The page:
I met the other invitee from Italy at Rome airport. The reunion was joyful, as it always is when we meet again to bring back the crazy years spent living together in the Balkans. But this time we had one more reason to celebrate: our friend, with whom –during the years- we have shared some amazing Balkan experiences, was getting married. It meant that we were about to take part in our first Big Fat Balkan Wedding, which is the ultimate experience you can have in Balkan countries.
Our first night in Macedonia was pretty similar to the incipit of every previous reunion we had had in the Balkans: there was an eager catching up on our lives (despite the fact that we write to each other daily on whatsapp), a traditional restaurant, lots of laughs and even more jivelj, with beer, wine, rakija, or whatever we were drinking.
After the last cevapc had disappeared into our stomachs, our friend got serious for one moment;
‘Girls, have you learnt how to dance the kolo?’
‘You know, that dance from those videos I sent to you…’
We hadn’t, obviously. Not for lack of trying. Just, a collective dance named after a circle formed by numerous dancers is easier to learn with -you know- other dancers, which we finally happened to have by our sides at the very last possible moment: the night before the wedding.
The wedding day
The first thing I’ve learned about a Balkan wedding is that the actual ceremony is just a small part of what happens during the whole day. What really happens during a Balkan wedding is more like the trumpet music festival held each summer in Guca rather than the boring ol’ west European variety that I am used to.
When we arrived at the bride’s place, the atmosphere was already pretty festive. As soon as several bottles of the national beer -as well as the homemade rakija– smoothered everybody’s English and my Jugoslavensko, we got to know what roles we had been assigned to for the morning: we were chosen to play the big brothers, who must refuse the groom’s money at least three times and literally stand in his way to make it impossible for him to see the bride.
The action was a cacophonous mess of pushing, yelling, money grabbing and fists on doors and walls. Transliterated in Balkan terms: a huge success.
When the groom rejoined the bride, the brass band, which until that moment was playing in the garden, come upstairs to spread their vibes across my friend’s living room, while all the guests took their places at, around and on the tables.
After some more dancing and drinking in the garden, the crowd began to head towards the church. Leaning out of the back window of her metallic-silver convertible car, from whose roof a huge Macedonian flag was proudly flapping, the bride reached out to us:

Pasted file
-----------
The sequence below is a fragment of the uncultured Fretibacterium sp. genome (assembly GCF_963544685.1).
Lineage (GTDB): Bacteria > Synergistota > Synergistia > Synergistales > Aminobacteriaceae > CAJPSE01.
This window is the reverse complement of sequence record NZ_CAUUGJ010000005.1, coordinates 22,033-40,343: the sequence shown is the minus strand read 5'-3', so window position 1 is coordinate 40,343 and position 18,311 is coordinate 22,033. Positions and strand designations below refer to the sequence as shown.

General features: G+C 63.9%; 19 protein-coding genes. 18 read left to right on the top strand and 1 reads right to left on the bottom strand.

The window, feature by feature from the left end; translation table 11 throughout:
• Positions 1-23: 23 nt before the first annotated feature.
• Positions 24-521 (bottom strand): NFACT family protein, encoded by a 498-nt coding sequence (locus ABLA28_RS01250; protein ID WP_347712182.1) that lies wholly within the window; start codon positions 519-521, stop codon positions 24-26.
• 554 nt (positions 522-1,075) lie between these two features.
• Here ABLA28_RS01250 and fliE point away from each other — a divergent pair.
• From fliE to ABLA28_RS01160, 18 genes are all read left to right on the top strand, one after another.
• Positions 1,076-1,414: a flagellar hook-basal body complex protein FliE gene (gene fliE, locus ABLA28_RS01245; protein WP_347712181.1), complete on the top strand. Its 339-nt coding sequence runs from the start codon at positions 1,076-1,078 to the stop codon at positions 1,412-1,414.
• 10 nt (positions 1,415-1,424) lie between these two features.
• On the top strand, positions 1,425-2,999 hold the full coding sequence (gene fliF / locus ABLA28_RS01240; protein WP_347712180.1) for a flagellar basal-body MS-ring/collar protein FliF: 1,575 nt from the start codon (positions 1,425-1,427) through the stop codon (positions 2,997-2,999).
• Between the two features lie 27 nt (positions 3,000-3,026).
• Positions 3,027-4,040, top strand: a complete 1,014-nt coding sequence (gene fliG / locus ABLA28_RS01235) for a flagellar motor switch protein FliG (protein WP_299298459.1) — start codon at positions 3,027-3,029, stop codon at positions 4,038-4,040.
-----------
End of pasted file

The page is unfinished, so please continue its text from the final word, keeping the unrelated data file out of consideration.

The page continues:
“Girls, do you have a ride?”
“Don’t worry sweetheart, see you at the church!”
From the outside, Saint Nicholas’ Church is pretty modern, with huge windows enclosing the traditional Orthodox porch. Inside, gigantic crystal chandeliers and frescoed Byzantine icons contributed to set the solemn atmosphere of the ceremony, which was mostly chanted rather than sermonized.
The bride and the groom exchanged rings and were crowned by the priest.
Wearing their fairy-tell-like crowns, and after more prayers, the couple shared a common cup of blessed wine and then, led by the priest, they begun a procession inside the church, followed by the bestmen and the bestwoman, who were holding candles.
As we were leaving the church, our guide-for-the-day informed us that there was going to be a two-hour break in order to rest a bit and refresh our make-up or, quoting him, ‘to add some extra make-up’, impling that our discreet look, which was considered already too soft for the day, would have looked definitely not Balkan for the second part of the wedding.
We woke up hearing our friend knocking compulsively at our door, desperately needing help to fix her dress and make-up before what turned out to be the longest photo session ever.
Still a bit dizzy, we went downstairs and entered the spacious hall of the wedding reception. As soon as we sat at our table, the waiter arrived with two glasses of whisky, as if to make it clear that yes, this was a big fat Balkan wedding.
The newlyweds opened the dancing to the notes of ‘I will always love you’, then the music shifted radically eastwards from Whitney Houston to Goran Bregovic and the brass band began to play traditional Balkan songs.
Everybody stood up and grabbed their neighbour’s hand. The circle was made. The kolo was about to begin.
‘Will the dancing stop, eventually?’
‘Unlikely. People will come and go back to their tables to eat, but the kolo must go on’, our guide-for-the-day explained.
I looked at that long dancing snake led by my friend and her –oh my god- husband. I had a glass of rakija and walked closer to the action, I stood aside to study the steps, waiting for the dance to shift to the four-steps-forward-two-steps-backward that I had learnt the night before.
When my tablemates, who were more brazen than me, or just more drunk, danced past my comfort corner, they simply grabbed my hand and pulled me into the circle. That was it: I was mastering the kolo. Well, kind of… or better, I was staring at my feet and kept mouthing one-two-three-four-one-two-three-four. But when the music became fast paced and different syncopated steps were needed, I made a vague move and headed back to the table for one more drink. If I was going back into the kolo circle, I needed yet more alcohol first to smooth the action.
While some invetees begun to kiss goodbyes to the just-married couple, the bestman came up to us:
‘Girls, we are going to a club for some less-traditional dancing. Are you coming?’
I reached for the rakija and swallowed it down. Then I turned my head and glanced at my friend:
A few pictures from my best friend’s village: Kumanovo, Northern Macedonia
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